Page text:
We humans like to place ourselves at the center of the story - we do this as individuals, we do this as a species. When it comes to suffering, well - we like answers, we like knowing that it is the result of something we did - a direct consequence of our action or inaction. We like to think that if we get the inputs right (the right job, the right relationship, the right therapist, the right grades - whatever), that life comes out right and if life doesn’t come out right, if we are suffering or if we are having a difficult time, then something must have gone awry. We just need to figure out what happened...and fix it. Or think about the world’s problems - the right technology, the right amount of money, the right ideology - we can fix the problems in the world. Everything is within our control.
Except it’s not. Things are laughably not in our control - and God’s response to Job here just draws that out. There are limits as we come up against the mystery of who God is and how God works. The issue of suffering here is not one to be fixed - it’s not something in our control. That isn’t to say God causes it or doesn’t cause it - it is to say, however, that it is a part of life, and the place where we do have control is how we sit with our suffering in relation to the whole of creation.
Job isn’t an object lesson in the fact that someone’s always worse off than you are - that in my suffering, there is always someone who is suffering more. Job isn’t also about meaningless suffering - though it may look that way because he has almost nothing left in his world but himself, his wife, and his friends. Job is, however, about the context in which that suffering takes place.
Our pain matters to God. Our suffering is seen by God, even as God has ordered, protected, sustained, nurtured, preserved, and cherished the entire cosmos. And I think God’s response to Job reminds him - and reminds us - that even as we navigate our own personal trials and hardships, that we are part of a whole - and that’s something I think it’s easy for us, especially in our culture, to forget.
Theologian Sallie McFague says, “We have lost the sense of belonging in our world and to the God who creates, nurtures, and redeems this world and all its creatures.”
We are not meant to relate to God solely through our individual lives and experiences. We are part of a glorious and wondrous whole that includes the ravens and the lions and the seas of the deep and the stars in their courses - we are caught in this inescapable web of mutuality and our personal suffering becomes one piece in the whole of creation which God cares for and tends.
As enfleshed writes, when we suffer, our experiences can almost always be somehow tied to the whole. When someone has a certain form of a cancer, it’s impossible to disentangle that from our collective systems around food,
medical care, production and pollution. When a single individual struggles to find to find housing or food, that’s part of an entire set of systems that has failed them/us. When someone’s life ends too soon, whatever the cause, it’s related to the actions of others whether those actions are morally good, bad, or neutral. Every storm that comes our way can be connected both to the realities of climate change in our time and to the simple fact of the ecosystem being what it is - a place where storms occur. There is simply nothing that happens in this life that is not related to the collective reality. In this text, we see a God who cares deeply for the individual - even the baby ravens hungry for a meal - but also for the whole of Life unfolding.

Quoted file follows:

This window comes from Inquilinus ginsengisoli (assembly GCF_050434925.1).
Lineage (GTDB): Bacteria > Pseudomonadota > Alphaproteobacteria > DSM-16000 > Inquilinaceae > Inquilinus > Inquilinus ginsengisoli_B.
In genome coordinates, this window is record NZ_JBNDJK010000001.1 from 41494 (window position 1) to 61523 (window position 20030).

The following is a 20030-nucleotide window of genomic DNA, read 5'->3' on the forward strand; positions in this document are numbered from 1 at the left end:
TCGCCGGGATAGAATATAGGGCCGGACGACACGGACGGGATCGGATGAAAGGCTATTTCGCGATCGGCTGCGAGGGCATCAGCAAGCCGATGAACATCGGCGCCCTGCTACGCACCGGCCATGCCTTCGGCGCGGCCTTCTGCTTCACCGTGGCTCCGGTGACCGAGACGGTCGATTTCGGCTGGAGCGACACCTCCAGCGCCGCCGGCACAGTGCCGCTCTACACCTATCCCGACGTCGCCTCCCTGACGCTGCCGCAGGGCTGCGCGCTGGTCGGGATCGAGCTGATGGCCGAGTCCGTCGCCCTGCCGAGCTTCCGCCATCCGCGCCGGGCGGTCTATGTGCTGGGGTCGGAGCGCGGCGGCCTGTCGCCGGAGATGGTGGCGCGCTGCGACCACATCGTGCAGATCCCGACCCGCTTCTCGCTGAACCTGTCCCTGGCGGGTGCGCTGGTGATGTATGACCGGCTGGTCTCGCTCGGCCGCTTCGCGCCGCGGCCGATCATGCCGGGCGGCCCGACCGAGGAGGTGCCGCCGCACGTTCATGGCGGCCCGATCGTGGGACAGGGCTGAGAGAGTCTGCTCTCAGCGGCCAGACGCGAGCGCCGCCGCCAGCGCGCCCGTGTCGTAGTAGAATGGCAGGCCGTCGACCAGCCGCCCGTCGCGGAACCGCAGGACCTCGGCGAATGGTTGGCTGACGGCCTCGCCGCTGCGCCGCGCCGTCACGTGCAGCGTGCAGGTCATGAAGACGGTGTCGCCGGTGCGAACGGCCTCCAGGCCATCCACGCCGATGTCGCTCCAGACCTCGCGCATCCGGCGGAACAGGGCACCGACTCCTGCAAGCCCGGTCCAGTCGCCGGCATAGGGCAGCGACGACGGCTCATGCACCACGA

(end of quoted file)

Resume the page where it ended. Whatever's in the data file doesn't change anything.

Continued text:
And carefully, we can be reminded that we are held by the hand of God but not because we are the center of things, but because we belong to the whole of things.”
It makes me think a bit about William Shatner this week - oddly enough - who became the oldest person to go into space. William Shatner, who played a captain of a spaceship on Star Trek Original Series - who went on the Blue Origin mission this week and had this transcendent experience - he was moved to tears by the vulnerability of the planet, the wonder of it, the beauty of the blue air transitioning suddenly to the blackness of space -- he said, “It has to do with the enormity at the quickness and the suddenness of life and death.”
We are part of a whole. God’s response to suffering can never be reduced to an if/then statement...and neither can our lives. Life is complex - and we together bear the wounds and the joys and the sins and the suffering of it all - the impacts of the individual weaving together to form the whole. The beauty of it however is that God is present with us through it all - breathing in and through all of creation since before time, drawing us forward in pathways of love and justice - and we are held in this deep love...we are held in this deep beauty...we are held in this deep mystery in the midst of it all.
My hope and prayer for us is that we take this knowledge with us into the world, that it may give us greater compassion for ourselves and for others as we consider the wounds of the world, that we may be reminded of the God who not only holds us all but came down as Jesus to experience those wounds in his very body, even unto death, that our hearts may be stirred to greater action as we are drawn to offer ourselves in love on behalf of those who suffer - and that God may raise new life from our endeavors. May we be held in God’s love this day and always. Amen.
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Pastor Melissa Yosua-Davis has been serving the community of Chebeague and its church since July 2015. She currently lives on the island with her husband and five year old son and 2 year old daughter, along with their yellow lab. Read here recent sermon excerpts, thoughts on life and faith, and current announcements for the church community. She also blogs at Going on to Perfection.